Assessments vary on the outlook for the global economy in 2020, with some economists forecasting the onset of recession, whilst the IMF and World Bank are predicting another year of modest growth. However, there is broad consensus on two points: first, the overall trend is towards stagnation and a consequently increasing likelihood of recession in the next 1-2 years; second, US policy on trade and tariffs will be a key variable shaping the health of the global economy in the next twelve months.
The indicators from 2019 are not positive in this respect. There have been multiple fluctuations in the US-China trade war but few signs of a durable long-term solution emerging. The US has meanwhile extended, threatened or imposed new tariffs or sanctions against the EU, Russia, Venezuela, Iran, Cuba, North Korea and Turkey. Restrictions on trade are firmly established as the Trump administration’s foreign policy weapon of choice.
The coming year will see further peaks and troughs in the relationship with China and probably additional flashpoints with Mexico as Trump returns to the themes that won him the 2016 election. Tariffs imposed on the EU in late 2019 were rooted in a long-running dispute over subsidisation of Airbus and do not necessarily signal a wider trade confrontation. However, the European Commission taking office in November 2019 has an ambitious legislative agenda on climate change and technology regulation that will aggravate points of transatlantic friction. An election campaign in the US makes it more likely that this will trigger hostile responses.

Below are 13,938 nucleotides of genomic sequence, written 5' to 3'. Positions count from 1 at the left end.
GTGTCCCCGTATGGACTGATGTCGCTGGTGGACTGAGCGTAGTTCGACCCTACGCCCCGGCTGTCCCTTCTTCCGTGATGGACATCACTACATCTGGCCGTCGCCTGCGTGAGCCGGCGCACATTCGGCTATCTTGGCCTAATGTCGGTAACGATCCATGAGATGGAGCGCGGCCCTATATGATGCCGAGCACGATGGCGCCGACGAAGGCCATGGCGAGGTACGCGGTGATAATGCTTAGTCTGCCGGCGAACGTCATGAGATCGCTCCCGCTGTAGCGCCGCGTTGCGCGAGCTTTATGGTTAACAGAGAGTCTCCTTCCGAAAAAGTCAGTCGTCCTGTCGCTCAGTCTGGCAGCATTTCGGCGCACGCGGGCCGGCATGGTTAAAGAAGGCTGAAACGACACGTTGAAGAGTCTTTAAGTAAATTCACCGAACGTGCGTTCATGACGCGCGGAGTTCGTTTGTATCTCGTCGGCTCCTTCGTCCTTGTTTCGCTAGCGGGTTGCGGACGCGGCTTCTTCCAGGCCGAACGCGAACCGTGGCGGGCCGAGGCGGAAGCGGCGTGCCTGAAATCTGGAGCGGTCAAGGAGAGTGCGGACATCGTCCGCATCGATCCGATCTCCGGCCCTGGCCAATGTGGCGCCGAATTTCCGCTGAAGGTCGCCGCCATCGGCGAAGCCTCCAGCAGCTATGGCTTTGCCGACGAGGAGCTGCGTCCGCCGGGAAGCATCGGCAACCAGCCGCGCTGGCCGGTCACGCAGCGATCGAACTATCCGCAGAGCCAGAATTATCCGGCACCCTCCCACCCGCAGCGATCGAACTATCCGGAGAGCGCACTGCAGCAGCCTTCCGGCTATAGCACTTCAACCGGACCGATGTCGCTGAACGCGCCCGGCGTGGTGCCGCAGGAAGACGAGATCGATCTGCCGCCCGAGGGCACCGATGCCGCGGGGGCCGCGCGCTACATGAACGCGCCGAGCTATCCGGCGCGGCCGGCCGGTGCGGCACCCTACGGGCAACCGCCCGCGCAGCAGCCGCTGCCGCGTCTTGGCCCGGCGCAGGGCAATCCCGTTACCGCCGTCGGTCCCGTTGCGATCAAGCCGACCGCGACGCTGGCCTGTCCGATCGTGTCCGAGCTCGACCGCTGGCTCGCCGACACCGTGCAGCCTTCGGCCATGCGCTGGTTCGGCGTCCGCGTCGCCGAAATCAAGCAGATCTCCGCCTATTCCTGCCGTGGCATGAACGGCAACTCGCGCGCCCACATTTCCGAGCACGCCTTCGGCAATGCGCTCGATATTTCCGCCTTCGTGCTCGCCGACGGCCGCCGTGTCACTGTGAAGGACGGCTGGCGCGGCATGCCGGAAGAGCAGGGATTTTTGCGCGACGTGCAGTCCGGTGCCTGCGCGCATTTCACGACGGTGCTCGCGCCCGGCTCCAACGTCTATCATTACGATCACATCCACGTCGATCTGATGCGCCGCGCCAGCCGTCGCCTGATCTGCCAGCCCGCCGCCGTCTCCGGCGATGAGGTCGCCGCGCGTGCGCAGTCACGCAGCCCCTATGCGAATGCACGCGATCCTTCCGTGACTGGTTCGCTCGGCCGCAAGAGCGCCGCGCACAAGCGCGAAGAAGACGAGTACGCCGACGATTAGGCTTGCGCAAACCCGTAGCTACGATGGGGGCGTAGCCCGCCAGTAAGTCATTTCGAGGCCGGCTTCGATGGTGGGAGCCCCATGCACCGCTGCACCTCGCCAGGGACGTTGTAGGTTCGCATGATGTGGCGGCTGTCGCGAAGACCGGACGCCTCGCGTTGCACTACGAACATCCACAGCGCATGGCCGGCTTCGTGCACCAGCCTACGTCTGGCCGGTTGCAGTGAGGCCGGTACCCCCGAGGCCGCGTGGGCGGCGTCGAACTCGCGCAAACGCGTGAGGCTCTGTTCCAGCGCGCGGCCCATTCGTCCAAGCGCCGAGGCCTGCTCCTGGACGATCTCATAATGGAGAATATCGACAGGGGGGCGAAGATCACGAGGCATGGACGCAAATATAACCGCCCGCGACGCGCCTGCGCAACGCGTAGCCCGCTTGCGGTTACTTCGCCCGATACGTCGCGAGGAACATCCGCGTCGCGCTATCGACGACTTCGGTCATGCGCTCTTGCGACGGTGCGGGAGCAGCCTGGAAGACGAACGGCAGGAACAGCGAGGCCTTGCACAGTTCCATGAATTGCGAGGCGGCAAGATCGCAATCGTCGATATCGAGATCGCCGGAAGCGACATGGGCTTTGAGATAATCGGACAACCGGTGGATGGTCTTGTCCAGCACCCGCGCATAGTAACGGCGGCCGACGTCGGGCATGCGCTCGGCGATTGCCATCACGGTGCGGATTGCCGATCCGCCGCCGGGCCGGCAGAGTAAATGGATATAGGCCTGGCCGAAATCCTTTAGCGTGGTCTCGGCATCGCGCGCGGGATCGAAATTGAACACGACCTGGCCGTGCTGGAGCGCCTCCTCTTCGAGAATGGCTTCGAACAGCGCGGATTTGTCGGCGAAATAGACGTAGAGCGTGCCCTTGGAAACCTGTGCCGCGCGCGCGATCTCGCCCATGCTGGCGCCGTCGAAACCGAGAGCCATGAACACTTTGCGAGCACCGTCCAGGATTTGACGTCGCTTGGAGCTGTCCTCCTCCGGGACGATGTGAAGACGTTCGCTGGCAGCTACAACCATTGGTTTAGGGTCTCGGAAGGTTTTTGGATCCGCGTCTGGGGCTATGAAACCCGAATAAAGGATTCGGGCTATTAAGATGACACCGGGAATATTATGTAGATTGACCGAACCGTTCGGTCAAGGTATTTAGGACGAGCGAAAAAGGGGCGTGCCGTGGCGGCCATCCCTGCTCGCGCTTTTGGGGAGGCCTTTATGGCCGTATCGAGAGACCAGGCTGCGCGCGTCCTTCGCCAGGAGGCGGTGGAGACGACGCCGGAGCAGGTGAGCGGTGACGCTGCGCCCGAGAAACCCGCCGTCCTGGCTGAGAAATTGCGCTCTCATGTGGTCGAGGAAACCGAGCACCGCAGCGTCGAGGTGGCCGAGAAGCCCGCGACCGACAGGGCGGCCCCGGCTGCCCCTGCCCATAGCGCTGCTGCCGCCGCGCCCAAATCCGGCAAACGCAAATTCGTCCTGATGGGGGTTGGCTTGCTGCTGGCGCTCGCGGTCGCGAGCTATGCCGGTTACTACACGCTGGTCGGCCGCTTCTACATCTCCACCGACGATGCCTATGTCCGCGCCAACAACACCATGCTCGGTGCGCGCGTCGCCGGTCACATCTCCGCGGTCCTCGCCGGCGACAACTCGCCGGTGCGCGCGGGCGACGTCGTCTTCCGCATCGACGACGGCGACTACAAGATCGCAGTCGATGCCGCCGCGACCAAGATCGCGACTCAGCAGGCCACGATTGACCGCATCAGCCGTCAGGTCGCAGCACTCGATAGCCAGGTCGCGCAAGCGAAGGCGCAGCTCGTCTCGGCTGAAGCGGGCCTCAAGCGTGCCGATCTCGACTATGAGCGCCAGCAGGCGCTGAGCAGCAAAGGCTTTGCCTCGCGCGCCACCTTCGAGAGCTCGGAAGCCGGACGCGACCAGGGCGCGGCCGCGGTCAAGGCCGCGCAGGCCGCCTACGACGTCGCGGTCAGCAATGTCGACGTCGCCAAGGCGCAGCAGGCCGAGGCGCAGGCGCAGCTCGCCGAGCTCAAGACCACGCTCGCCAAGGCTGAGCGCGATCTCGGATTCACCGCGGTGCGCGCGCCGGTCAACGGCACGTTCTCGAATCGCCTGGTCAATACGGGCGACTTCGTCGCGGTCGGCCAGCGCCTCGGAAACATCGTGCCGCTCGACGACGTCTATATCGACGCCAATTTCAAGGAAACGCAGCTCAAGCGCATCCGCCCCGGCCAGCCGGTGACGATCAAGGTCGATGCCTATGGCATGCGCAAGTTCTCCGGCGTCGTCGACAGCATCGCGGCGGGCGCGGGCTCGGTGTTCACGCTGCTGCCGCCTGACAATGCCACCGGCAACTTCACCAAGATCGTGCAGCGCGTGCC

Whilst consistently belligerent on trade, Trump has so far proved reluctant to go over the brink into military conflict. His appetite for war will probably diminish further in the coming months given a 2016 campaign pledge to reduce overseas military commitments. His wish for a foreign policy success story that can be leveraged on the campaign trail could meanwhile yield breakthroughs in relationships that are currently poor, such as with North Korea or Iran. However, the president’s tendency to emotional, personality-driven and deliberately unpredictable policy positions means that areas of apparent progress could be reversed as suddenly as they emerge.
Business metrics that are exposed to US foreign and security policy – for example through the price and supply of oil and other commodities impacted by tariffs – therefore face another year of volatility. US companies with supply chains and value linked to China and Mexico will again need to be agile. Those stalling longer-term investment decisions in countries facing US sanctions face another year of wait-and-see. In countries and regions where US commitment is perceived by local governments to be waning, the competitive advantages of state-backed companies from China, Russia and elsewhere will increase proportionately.
Sibylline Annual Forecast 2020: Global Themes
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